Op Fri, 06 Jan 2006 14:46:39 +0000, schreef Roy Schestowitz:
> __/ [philo] on Friday 06 January 2006 13:05 \__
>> my main machine uses FC3
>> and it's been running flawlessly ever since it had RH9 on it.
>> recently moved the drive to a newer machine...
>> and it reconfigured itself durning bootup...
>> and within a few seconds all was running fine ...
>> until today as bootup : kernel panic!
>> did i panic ?
>> NO (well yes, but just for a second)
>> as i saw the exact error message : ide not syncing
>> oh yes...once in a while the removable drive needs to be removed
>> and then *slammed* back in place.
>> reboot, fsck with no problems and the panic is gone
>> it's good when linux tells you the *exact* problem
> You're telling me.... *smile*
> Only 5 minutes ago I helped someone get wireless working under Windows XP.
> It took nearly 10 minutes. Why? Because goddamn Windows refuses to say
> something as simple as 'incompatible IP address'. No verbosity is accept-
> able to Windows. Instead, it will show animated icons which indicate that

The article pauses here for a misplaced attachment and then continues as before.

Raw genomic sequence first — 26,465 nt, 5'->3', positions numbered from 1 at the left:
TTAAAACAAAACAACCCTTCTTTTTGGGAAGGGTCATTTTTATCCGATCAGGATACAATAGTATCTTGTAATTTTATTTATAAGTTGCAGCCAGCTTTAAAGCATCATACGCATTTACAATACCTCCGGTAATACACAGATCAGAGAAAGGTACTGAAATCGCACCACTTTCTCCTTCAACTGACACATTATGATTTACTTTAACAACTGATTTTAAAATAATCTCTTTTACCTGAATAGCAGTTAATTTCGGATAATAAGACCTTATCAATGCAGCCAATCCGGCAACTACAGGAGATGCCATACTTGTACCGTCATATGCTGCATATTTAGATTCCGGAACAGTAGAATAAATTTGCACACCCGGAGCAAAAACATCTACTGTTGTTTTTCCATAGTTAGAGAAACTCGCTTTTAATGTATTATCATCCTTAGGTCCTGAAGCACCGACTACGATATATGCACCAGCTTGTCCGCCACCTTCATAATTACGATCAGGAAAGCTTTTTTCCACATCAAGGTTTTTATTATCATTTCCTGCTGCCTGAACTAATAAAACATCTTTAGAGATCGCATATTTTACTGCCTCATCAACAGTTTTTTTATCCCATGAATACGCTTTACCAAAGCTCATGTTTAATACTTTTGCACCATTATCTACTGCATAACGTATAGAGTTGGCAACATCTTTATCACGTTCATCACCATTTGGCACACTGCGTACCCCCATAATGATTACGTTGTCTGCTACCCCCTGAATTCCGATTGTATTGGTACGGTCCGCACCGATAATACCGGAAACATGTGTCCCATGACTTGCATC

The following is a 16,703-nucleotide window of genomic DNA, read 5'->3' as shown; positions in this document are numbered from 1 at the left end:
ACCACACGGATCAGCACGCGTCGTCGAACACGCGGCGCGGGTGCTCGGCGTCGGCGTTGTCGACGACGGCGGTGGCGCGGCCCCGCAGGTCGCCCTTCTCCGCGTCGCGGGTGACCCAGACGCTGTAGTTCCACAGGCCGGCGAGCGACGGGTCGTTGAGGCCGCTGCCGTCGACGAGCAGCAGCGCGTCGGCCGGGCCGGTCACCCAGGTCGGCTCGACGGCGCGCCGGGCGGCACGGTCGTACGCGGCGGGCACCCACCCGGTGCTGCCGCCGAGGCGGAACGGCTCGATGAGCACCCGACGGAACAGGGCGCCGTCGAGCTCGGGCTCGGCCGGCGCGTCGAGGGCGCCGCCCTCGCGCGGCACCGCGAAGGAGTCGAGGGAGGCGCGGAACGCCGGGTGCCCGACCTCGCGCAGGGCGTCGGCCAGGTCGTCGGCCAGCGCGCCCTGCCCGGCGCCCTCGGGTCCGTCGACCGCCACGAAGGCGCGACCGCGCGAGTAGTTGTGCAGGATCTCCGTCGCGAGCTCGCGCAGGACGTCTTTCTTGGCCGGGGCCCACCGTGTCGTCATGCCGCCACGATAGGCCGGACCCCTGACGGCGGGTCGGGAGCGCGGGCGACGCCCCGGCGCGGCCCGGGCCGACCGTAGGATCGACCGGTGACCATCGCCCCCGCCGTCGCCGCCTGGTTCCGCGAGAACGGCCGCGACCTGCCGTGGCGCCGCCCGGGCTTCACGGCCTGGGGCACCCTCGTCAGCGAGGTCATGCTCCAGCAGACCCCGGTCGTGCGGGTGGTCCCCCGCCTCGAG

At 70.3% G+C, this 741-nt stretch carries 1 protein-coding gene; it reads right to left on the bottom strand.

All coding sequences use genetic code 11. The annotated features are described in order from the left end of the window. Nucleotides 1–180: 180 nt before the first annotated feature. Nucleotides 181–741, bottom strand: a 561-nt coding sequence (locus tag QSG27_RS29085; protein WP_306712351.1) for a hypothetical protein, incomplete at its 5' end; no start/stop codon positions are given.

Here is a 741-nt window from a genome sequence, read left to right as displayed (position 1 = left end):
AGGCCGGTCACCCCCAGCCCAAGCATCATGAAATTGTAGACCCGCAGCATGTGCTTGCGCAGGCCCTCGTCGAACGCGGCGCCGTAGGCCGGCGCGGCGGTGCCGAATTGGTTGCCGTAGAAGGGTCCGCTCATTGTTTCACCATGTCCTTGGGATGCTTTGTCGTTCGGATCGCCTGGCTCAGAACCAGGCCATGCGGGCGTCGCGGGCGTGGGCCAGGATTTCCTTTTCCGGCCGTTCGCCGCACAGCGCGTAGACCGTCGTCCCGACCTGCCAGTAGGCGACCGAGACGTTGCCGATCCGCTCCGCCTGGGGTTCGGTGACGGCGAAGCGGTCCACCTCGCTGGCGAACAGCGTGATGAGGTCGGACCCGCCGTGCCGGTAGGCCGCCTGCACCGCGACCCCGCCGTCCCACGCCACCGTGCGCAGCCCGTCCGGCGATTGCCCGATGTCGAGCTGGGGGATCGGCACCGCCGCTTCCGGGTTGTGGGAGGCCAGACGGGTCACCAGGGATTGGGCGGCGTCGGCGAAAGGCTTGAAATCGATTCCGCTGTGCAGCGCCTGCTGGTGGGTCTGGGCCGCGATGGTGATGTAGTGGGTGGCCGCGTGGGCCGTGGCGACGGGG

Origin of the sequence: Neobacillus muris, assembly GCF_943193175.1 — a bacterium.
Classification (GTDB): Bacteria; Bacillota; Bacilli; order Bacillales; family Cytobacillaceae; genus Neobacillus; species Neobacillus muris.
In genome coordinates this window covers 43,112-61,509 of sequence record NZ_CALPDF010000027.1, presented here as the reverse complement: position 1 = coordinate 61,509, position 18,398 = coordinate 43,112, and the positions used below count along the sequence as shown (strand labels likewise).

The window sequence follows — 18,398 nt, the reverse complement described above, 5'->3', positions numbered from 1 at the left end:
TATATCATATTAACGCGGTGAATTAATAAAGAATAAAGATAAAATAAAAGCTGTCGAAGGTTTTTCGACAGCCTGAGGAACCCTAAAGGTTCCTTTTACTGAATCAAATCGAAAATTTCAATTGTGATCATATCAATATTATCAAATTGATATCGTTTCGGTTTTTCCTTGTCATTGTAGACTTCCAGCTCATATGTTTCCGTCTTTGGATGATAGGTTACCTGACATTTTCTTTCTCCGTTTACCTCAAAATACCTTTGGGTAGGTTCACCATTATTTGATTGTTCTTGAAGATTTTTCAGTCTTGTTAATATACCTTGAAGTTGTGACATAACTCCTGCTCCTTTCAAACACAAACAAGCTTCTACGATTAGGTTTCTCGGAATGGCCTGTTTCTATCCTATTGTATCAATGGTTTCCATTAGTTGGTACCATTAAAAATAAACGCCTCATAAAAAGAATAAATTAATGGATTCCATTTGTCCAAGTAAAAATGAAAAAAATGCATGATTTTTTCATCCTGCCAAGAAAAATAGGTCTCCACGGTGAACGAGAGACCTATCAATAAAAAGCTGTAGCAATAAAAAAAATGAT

> all is fine and dandy. Try to authenticate? Nothing. After some ping com-
> mands and a whole load of tests it became apparent that addressees were
> hardcoded. Now, why can't Windows ever talk? It has got a mouth, has it
> not? Trying to defend the users from jargon is no excuse of the automatic
> gear so often fails to function.
That's Windows for ya ... over a year ago, I had a friend of mine
(computer nitwit) set up a dual-boot Mandrake/XP machine under my
supervision, to compare, among other things, ease of installation.
There were several things not OK:
- The NIC had OEM settings which prevented it from working properly.
- The on-board sound system was too modern for this XP Home version.
- The USB system was too modern for this XP Home version.
Don't think that XP reported ANY of these serious malfunctions - yet it
had definetely noticed that there were problems (yellow question marks in
the hardware list).
Instead, we had to dig for hours to find out what the hell was wrong - the
few "diagnostic tools" of XP are absolutely pathetic, and so is the Help
function, and all those stupid wizards which make you jump through the
same hoops over and over again, without any result, and without giving the
user so much as a clue as to what is happening under the hood. (And when
we finally figured out what exactly was wrong with the sound and the USB
system - missing drivers -, we had to dig for well over an hour on the
Internet to get the appropriate drivers.)
So much for user-friendliness ...
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